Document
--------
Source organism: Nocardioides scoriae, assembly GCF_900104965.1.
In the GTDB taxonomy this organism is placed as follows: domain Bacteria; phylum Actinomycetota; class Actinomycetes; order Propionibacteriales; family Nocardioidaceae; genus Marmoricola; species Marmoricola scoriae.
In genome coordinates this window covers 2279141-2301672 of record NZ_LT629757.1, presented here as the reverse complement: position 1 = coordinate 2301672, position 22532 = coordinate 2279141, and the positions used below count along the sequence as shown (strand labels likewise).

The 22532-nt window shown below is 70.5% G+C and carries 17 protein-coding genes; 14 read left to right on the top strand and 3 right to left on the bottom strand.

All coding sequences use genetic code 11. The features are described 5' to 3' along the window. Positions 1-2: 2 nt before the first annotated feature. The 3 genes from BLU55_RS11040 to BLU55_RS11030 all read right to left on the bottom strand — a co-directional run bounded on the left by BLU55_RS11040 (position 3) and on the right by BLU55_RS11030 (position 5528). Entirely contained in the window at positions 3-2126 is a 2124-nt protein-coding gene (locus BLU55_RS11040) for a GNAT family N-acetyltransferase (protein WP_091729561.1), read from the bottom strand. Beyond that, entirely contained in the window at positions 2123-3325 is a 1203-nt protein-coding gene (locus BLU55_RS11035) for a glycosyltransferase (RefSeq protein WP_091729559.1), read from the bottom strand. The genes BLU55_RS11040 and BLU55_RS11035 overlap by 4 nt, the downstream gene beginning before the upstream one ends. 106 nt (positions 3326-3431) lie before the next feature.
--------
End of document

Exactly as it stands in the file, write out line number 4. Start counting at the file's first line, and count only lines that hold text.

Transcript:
The 22532-nt window shown below is 70.5% G+C and carries 17 protein-coding genes; 14 read left to right on the top strand and 3 right to left on the bottom strand.